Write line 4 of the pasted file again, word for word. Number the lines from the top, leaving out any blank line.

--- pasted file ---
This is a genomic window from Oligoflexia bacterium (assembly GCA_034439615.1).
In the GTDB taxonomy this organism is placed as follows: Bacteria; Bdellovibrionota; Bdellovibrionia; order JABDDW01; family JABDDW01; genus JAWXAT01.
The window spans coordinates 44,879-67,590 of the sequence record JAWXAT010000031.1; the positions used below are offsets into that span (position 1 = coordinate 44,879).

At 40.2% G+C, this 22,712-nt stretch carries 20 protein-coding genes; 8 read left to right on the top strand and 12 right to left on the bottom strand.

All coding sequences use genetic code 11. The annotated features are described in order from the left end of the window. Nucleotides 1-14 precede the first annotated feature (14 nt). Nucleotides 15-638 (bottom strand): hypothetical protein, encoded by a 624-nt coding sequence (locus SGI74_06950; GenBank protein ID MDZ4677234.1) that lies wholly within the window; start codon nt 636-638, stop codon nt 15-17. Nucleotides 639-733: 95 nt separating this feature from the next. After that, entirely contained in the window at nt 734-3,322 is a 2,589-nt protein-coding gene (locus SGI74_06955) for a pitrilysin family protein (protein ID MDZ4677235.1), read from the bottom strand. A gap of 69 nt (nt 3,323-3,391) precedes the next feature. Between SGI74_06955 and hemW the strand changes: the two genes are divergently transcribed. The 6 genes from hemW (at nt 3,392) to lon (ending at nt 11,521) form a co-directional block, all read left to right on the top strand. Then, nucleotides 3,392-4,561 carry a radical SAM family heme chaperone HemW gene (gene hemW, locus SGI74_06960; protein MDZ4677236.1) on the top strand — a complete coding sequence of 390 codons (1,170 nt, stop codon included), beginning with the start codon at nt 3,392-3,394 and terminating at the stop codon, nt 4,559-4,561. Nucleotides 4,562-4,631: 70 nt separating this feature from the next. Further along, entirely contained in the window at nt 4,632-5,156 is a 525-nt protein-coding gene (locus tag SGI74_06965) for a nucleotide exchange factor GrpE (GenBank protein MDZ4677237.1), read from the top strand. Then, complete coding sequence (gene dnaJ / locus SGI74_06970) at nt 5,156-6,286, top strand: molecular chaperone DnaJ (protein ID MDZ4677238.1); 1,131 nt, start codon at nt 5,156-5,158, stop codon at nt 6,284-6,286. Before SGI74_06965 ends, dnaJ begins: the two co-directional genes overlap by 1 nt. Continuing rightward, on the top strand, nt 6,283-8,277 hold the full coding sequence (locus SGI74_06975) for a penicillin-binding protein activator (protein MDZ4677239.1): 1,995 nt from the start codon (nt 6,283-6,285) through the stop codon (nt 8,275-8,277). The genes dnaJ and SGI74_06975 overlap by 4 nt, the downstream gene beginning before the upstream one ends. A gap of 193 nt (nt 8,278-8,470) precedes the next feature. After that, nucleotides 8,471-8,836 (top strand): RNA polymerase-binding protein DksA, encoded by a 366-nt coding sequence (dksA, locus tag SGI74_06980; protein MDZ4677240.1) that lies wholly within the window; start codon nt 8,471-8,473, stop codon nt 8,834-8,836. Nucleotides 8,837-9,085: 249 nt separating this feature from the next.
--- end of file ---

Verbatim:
At 40.2% G+C, this 22,712-nt stretch carries 20 protein-coding genes; 8 read left to right on the top strand and 12 right to left on the bottom strand.